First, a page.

Danielle Kirk, 27, a mom of two and an activist on TikTok, used her voice in an attempt to educate the people that make decisions in her small town. Kirk lives in Kentucky where a trigger law came into effect immediately after Roe v. Wade was overturned. Being a former foster child, she knew she had to say something. Kirk spoke exclusively with Upworthy about why she decided to speak up.

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Memories of childhood get lodged in the brain, emerging when you least expect.

There are certain pleasurable sights, smells, sounds and tastes that fade into the rear-view mirror as we grow from being children to adults. But on a rare occasion, we’ll come across them again and it's like a portion of our brain that’s been hidden for years expresses itself, creating a huge jolt of joy.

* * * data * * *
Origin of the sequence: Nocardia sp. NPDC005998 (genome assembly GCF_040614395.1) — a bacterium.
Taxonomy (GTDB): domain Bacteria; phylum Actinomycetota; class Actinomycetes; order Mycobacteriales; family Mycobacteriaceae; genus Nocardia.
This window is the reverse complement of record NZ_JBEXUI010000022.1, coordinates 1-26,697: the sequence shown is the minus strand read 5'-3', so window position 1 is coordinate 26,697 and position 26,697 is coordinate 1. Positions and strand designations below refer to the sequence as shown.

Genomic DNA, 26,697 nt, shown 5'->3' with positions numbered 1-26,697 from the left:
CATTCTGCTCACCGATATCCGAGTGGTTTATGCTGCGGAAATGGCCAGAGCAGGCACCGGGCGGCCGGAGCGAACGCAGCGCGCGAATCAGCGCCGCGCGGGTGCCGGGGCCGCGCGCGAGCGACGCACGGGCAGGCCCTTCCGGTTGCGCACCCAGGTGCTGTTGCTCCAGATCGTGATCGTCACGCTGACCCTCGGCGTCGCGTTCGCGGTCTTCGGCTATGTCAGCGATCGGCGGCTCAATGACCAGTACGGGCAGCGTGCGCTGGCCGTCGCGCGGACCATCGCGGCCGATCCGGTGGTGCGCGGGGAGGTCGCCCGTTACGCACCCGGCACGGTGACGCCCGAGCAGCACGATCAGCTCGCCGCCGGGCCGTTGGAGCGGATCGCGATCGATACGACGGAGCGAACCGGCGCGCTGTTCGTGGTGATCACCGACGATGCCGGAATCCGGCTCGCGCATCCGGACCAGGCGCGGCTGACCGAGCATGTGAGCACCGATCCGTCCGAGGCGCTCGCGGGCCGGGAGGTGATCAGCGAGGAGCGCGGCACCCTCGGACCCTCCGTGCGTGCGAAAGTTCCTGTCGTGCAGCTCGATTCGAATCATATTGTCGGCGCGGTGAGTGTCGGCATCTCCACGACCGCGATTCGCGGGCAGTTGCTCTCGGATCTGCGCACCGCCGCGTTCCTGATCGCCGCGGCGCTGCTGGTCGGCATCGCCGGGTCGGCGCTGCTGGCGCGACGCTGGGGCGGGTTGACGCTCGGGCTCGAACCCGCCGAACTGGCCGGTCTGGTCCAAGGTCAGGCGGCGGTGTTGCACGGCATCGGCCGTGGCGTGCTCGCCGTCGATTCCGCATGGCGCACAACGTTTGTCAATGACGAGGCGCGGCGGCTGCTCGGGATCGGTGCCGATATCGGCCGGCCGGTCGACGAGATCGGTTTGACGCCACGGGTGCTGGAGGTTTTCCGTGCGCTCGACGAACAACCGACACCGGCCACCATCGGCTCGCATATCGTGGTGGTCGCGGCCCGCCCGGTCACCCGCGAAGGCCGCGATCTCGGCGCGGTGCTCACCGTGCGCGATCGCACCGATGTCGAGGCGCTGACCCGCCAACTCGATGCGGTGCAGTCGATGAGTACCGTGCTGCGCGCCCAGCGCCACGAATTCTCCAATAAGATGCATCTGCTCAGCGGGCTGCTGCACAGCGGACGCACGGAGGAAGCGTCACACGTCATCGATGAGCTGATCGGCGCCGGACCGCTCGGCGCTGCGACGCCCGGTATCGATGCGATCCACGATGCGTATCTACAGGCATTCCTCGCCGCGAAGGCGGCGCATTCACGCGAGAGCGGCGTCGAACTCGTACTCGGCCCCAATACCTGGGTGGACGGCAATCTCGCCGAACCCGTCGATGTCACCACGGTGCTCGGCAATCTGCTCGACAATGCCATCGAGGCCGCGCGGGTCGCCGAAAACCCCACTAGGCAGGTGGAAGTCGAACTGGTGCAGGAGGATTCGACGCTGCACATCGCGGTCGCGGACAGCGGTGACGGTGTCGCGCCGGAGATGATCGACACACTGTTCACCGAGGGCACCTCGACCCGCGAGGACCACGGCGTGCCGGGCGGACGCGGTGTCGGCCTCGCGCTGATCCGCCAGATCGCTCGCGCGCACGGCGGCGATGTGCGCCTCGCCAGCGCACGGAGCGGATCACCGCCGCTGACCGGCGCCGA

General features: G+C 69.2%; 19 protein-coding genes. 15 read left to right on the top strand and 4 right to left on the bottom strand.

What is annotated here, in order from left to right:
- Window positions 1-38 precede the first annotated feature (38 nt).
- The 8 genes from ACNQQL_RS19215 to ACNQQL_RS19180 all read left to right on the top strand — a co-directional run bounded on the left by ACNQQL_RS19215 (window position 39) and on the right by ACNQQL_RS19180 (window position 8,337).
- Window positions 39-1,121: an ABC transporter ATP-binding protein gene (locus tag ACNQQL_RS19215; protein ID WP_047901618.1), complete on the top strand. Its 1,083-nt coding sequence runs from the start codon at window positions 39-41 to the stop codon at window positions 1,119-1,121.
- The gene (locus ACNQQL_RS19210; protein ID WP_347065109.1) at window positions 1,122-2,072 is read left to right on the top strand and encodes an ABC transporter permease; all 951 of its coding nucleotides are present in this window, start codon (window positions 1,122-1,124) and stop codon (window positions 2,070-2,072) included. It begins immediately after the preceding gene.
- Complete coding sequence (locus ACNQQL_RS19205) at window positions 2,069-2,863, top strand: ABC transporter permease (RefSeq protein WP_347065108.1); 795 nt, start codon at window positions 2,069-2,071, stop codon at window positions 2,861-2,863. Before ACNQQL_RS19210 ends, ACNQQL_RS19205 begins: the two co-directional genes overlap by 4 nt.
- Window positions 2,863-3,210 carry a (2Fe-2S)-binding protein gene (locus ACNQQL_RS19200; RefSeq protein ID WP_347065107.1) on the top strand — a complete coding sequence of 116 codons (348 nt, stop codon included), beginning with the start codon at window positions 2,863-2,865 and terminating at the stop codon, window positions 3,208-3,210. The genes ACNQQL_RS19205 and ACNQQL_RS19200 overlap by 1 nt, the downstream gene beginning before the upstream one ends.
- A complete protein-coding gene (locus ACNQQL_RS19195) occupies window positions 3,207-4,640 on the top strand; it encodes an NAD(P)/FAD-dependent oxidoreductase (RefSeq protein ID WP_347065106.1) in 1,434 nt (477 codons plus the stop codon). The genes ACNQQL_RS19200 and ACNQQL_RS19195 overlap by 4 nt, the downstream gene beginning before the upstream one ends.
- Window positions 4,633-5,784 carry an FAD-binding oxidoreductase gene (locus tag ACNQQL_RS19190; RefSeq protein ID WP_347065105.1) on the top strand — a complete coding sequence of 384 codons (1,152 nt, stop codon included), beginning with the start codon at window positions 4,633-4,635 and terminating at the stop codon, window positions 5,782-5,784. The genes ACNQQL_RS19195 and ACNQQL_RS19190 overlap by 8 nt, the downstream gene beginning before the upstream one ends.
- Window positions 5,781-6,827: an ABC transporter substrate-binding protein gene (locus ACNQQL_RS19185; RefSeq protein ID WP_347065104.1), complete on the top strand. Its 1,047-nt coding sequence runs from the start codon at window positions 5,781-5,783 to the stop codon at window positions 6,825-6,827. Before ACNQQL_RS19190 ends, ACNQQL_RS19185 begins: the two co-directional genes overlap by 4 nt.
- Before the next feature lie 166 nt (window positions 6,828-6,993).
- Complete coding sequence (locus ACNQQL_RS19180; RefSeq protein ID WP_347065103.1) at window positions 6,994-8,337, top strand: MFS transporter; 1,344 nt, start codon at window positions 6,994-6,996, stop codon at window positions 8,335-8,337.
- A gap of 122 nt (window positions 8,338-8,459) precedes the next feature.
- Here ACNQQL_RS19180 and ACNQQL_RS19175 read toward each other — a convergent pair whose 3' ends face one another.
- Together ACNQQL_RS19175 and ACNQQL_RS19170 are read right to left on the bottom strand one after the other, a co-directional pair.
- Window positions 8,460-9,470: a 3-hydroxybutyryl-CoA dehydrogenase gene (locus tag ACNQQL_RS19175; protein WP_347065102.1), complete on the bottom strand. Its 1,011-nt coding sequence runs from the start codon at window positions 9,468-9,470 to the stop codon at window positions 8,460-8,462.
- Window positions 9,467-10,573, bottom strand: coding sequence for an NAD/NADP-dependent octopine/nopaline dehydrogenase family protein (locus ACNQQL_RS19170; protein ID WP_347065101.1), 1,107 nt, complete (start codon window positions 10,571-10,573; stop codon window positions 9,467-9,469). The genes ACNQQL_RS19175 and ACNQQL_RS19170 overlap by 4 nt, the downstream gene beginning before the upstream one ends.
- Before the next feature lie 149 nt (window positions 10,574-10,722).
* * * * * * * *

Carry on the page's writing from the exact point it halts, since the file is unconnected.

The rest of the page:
It’s wonderful to experience this type of nostalgia but it often leaves a bittersweet feeling because we know there are countless more sensations that may never come into our consciousness again.

Nostalgia is fleeting and that's a good thing because it’s best not to live in the past. But it does remind us that the wonderful feeling of freedom, creativity and fun from our childhood can still be experienced as we age.

A Reddit user by the name of agentMICHAELscarnTLM posed a question to the online forum that dredged up countless memories and experiences that many had long forgotten. He asked a simple question, “What’s something you can bring up right now to unlock some childhood nostalgia for the rest of us?”